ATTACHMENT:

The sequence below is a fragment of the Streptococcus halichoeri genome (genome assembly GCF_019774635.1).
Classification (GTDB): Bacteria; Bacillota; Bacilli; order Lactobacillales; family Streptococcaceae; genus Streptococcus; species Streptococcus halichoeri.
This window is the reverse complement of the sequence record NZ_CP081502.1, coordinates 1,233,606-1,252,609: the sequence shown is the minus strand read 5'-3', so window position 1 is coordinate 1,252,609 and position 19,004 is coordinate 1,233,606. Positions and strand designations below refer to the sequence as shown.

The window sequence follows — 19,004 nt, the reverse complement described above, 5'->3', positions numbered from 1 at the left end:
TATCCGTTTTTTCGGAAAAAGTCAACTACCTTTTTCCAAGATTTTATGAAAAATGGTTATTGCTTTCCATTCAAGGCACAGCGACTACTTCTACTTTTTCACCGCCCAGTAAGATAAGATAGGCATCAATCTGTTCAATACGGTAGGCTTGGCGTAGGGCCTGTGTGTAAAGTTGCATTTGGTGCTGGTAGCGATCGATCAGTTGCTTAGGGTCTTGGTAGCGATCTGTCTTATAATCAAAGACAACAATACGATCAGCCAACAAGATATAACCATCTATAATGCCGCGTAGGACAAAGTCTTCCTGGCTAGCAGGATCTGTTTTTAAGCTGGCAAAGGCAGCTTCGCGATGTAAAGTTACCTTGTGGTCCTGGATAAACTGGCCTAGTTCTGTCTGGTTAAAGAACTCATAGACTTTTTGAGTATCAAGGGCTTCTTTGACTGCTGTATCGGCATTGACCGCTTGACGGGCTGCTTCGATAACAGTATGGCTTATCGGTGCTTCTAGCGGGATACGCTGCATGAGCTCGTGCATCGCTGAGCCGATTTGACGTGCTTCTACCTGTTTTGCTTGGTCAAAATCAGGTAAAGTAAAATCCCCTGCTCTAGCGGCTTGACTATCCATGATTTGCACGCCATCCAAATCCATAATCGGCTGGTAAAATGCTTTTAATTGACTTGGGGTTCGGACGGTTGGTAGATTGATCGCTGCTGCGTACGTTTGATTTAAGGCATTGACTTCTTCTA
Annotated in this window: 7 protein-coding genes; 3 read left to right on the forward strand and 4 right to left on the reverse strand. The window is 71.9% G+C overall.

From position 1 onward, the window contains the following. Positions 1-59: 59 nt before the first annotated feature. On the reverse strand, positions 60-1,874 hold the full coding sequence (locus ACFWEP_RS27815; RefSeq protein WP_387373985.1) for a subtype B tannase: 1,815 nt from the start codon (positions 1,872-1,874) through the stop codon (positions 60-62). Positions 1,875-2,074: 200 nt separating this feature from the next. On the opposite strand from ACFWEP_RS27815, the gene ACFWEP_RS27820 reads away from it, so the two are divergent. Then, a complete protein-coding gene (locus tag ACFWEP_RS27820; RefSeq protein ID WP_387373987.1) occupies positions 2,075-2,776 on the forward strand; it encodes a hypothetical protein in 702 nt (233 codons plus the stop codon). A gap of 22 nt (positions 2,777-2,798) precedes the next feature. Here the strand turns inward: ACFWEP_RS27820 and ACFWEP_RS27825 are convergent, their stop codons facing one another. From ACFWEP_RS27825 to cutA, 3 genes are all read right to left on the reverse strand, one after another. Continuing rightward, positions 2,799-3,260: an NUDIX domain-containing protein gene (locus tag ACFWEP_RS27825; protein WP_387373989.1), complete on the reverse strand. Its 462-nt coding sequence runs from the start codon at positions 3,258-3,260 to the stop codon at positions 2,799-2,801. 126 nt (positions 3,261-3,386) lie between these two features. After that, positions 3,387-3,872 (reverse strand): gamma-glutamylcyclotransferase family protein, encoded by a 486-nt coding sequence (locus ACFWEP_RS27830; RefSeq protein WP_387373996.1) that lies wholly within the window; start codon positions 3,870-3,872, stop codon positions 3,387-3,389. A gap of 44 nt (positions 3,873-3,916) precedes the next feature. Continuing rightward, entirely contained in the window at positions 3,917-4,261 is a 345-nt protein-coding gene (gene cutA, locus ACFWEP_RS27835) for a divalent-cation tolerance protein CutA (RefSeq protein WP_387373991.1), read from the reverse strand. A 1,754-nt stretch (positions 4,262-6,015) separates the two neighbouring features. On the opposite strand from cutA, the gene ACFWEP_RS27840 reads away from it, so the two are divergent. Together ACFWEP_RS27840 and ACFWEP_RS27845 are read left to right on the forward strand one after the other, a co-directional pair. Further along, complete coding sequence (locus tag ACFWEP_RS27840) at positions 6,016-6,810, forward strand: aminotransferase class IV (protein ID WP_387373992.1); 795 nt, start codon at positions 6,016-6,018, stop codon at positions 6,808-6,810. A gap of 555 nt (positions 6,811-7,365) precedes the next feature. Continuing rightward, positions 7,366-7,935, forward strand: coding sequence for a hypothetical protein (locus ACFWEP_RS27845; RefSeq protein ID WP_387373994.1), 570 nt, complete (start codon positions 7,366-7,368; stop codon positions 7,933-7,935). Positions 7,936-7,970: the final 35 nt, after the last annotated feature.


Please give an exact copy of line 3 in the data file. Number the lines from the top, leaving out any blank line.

This window is the reverse complement of the sequence record NZ_CP081502.1, coordinates 1,233,606-1,252,609: the sequence shown is the minus strand read 5'-3', so window position 1 is coordinate 1,252,609 and position 19,004 is coordinate 1,233,606. Positions and strand designations below refer to the sequence as shown.